Differential potassium channel gene regulation in BXD mice reveals novel targets for pharmacogenetic therapies to reduce heavy alcohol drinking

Jennifer A. Rinker, Diana B. Fulmer, Heather Trantham-Davidson, Maren L. Smith, Robert Williams, Marcelo F. Lopez, Patrick K. Randall, L. Judson Chandler, Michael F. Miles, Howard C. Becker, Patrick J. Mulholland

Research output: Contribution to journalArticle

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Abstract

Alcohol (ethanol) dependence is a chronic relapsing brain disorder partially influenced by genetics and characterized by an inability to regulate harmful levels of drinking. Emerging evidence has linked genes that encode K V 7, K IR , and K Ca 2 K + channels with variation in alcohol-related behaviors in rodents and humans. This led us to experimentally test relations between K + channel genes and escalation of drinking in a chronic-intermittent ethanol (CIE) exposure model of dependence in BXD recombinant inbred strains of mice. Transcript levels for K + channel genes in the prefrontal cortex (PFC) and nucleus accumbens (NAc) covary with voluntary ethanol drinking in a non-dependent cohort. Transcripts that encode K V 7 channels covary negatively with drinking in non-dependent BXD strains. Using a pharmacological approach to validate the genetic findings, C57BL/6J mice were allowed intermittent access to ethanol to establish baseline consumption before they were treated with retigabine, an FDA-approved K V 7 channel positive modulator. Systemic administration significantly reduced drinking, and consistent with previous evidence, retigabine was more effective at reducing voluntary consumption in high-drinking than low-drinking subjects. We evaluated the specific K + channel genes that were most sensitive to CIE exposure and identified a gene subset in the NAc and PFC that were dysregulated in the alcohol-dependent BXD cohort. CIE-induced modulation of nine genes in the NAc and six genes in the PFC covaried well with the changes in drinking induced by ethanol dependence. Here we identified novel candidate genes in the NAc and PFC that are regulated by ethanol dependence and correlate with voluntary drinking in non-dependent and dependent BXD mice. The findings that Kcnq expression correlates with drinking and that retigabine reduces consumption suggest that K V 7 channels could be pharmacogenetic targets to treat individuals with alcohol addiction.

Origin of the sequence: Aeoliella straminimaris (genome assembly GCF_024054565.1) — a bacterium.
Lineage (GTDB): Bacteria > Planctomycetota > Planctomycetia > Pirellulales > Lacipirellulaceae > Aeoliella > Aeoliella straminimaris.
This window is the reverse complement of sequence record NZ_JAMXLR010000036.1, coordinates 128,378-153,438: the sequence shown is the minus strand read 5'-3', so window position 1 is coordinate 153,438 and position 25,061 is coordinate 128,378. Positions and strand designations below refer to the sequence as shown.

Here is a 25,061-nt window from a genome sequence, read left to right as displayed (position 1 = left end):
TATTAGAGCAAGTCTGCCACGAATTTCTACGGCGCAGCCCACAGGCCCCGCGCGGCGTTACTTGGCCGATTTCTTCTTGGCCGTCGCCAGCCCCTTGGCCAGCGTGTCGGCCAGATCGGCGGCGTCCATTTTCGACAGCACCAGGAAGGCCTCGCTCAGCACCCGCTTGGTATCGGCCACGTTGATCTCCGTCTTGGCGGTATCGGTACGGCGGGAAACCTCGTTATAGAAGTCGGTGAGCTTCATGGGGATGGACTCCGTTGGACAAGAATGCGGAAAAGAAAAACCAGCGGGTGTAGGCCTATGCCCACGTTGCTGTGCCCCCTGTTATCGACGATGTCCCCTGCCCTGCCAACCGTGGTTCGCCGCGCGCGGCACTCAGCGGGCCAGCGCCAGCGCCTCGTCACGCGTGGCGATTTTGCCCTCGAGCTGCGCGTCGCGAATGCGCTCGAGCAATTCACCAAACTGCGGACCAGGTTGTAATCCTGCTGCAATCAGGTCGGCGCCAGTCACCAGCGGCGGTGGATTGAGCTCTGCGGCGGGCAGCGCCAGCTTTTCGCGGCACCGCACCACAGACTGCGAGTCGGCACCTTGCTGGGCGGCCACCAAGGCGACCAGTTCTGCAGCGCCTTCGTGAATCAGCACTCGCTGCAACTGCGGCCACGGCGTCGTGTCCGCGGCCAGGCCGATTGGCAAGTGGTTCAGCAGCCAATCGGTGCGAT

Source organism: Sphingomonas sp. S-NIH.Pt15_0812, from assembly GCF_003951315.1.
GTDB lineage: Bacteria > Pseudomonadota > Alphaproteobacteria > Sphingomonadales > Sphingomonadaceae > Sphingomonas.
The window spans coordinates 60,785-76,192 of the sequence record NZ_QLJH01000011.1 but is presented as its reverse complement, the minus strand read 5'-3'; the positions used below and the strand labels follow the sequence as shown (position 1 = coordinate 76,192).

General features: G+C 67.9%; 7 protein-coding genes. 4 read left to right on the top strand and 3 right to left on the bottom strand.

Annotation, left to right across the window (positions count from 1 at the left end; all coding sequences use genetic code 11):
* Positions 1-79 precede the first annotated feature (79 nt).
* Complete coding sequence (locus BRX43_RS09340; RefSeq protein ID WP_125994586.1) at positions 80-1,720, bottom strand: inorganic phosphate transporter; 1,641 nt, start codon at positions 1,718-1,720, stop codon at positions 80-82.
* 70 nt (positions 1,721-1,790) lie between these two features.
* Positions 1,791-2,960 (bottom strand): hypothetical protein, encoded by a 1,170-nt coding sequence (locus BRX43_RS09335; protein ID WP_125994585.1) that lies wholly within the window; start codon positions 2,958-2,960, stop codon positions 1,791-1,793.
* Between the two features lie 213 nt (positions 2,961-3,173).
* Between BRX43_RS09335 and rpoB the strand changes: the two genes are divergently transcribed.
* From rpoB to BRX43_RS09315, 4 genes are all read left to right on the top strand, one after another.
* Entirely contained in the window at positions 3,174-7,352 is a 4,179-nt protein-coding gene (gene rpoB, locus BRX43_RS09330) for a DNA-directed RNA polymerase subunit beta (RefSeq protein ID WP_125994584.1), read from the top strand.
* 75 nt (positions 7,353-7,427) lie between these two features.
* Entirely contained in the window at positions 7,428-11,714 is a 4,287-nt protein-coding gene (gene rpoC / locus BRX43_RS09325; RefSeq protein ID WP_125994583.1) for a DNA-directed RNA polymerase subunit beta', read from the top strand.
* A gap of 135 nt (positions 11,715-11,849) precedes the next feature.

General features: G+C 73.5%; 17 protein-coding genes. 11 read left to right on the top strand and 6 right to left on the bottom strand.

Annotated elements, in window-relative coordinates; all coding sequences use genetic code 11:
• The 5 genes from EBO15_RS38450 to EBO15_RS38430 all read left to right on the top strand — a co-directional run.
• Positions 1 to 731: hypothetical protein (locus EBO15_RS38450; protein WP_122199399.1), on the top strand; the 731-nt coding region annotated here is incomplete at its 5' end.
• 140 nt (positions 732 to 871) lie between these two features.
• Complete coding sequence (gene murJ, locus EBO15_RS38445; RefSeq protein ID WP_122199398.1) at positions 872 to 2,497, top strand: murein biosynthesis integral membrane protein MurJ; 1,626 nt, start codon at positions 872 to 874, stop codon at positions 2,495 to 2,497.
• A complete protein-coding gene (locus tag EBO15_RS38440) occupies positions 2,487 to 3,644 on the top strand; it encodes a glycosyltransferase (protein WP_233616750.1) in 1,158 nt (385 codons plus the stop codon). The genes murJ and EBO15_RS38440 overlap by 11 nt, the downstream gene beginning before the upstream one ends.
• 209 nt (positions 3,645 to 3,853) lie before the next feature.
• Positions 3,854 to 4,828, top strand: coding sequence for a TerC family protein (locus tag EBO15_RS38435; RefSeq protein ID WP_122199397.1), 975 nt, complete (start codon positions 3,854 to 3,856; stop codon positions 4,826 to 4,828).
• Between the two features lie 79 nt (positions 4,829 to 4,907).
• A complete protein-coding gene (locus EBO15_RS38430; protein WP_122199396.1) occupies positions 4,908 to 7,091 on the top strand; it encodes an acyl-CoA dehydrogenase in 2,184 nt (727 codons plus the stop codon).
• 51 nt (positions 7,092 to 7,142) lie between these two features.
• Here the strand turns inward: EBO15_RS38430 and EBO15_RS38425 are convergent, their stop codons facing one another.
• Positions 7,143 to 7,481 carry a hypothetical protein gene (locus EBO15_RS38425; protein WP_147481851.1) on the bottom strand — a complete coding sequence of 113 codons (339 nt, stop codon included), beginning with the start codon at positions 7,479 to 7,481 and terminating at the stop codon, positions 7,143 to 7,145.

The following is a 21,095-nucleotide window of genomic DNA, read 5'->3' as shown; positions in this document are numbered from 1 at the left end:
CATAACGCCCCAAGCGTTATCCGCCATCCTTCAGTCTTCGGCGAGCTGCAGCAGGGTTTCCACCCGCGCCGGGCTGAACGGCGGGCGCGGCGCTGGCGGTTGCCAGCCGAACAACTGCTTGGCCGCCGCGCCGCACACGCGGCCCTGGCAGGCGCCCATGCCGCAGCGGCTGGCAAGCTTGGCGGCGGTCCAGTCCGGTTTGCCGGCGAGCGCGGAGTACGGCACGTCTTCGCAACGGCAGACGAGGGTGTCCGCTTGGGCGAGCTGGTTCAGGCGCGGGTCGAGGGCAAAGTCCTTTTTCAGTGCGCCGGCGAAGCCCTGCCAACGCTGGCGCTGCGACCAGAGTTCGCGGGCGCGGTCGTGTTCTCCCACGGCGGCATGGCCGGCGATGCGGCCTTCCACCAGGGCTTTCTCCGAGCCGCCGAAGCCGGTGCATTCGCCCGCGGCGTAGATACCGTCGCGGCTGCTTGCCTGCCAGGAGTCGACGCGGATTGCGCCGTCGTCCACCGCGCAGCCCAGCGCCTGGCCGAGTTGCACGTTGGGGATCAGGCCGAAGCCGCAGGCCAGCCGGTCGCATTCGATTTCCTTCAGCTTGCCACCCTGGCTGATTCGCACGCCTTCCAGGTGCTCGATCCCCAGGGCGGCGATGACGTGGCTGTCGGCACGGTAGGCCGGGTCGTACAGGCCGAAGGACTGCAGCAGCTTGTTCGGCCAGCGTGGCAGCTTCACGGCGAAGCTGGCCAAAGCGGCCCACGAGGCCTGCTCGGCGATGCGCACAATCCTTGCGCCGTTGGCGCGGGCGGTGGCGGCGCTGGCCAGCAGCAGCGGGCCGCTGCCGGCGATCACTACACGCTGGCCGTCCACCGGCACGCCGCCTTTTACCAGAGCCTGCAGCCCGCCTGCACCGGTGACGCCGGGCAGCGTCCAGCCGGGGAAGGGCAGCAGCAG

Original languageEnglish (US)
Pages (from-to)33-45
Number of pages13
JournalAlcohol
Volume58
DOIs
StatePublished - Feb 1 2017

Fingerprint

Pharmacogenetics
Potassium Channels
Gene expression
Alcohol Drinking
Drinking
Ethanol
Genes
alcohol
Alcohols
regulation
Nucleus Accumbens
Prefrontal Cortex
escalation
Therapeutics
addiction
evidence
brain
candidacy
Alcoholism
Inbred Strains Mice

All Science Journal Classification (ASJC) codes

  • Health(social science)
  • Biochemistry
  • Toxicology
  • Neurology
  • Behavioral Neuroscience

Cite this

Differential potassium channel gene regulation in BXD mice reveals novel targets for pharmacogenetic therapies to reduce heavy alcohol drinking. / Rinker, Jennifer A.; Fulmer, Diana B.; Trantham-Davidson, Heather; Smith, Maren L.; Williams, Robert; Lopez, Marcelo F.; Randall, Patrick K.; Chandler, L. Judson; Miles, Michael F.; Becker, Howard C.; Mulholland, Patrick J.

In: Alcohol, Vol. 58, 01.02.2017, p. 33-45.

Research output: Contribution to journalArticle

Rinker, JA, Fulmer, DB, Trantham-Davidson, H, Smith, ML, Williams, R, Lopez, MF, Randall, PK, Chandler, LJ, Miles, MF, Becker, HC & Mulholland, PJ 2017, 'Differential potassium channel gene regulation in BXD mice reveals novel targets for pharmacogenetic therapies to reduce heavy alcohol drinking', Alcohol, vol. 58, pp. 33-45. https://doi.org/10.1016/j.alcohol.2016.05.007
Rinker, Jennifer A. ; Fulmer, Diana B. ; Trantham-Davidson, Heather ; Smith, Maren L. ; Williams, Robert ; Lopez, Marcelo F. ; Randall, Patrick K. ; Chandler, L. Judson ; Miles, Michael F. ; Becker, Howard C. ; Mulholland, Patrick J. / Differential potassium channel gene regulation in BXD mice reveals novel targets for pharmacogenetic therapies to reduce heavy alcohol drinking. In: Alcohol. 2017 ; Vol. 58. pp. 33-45.
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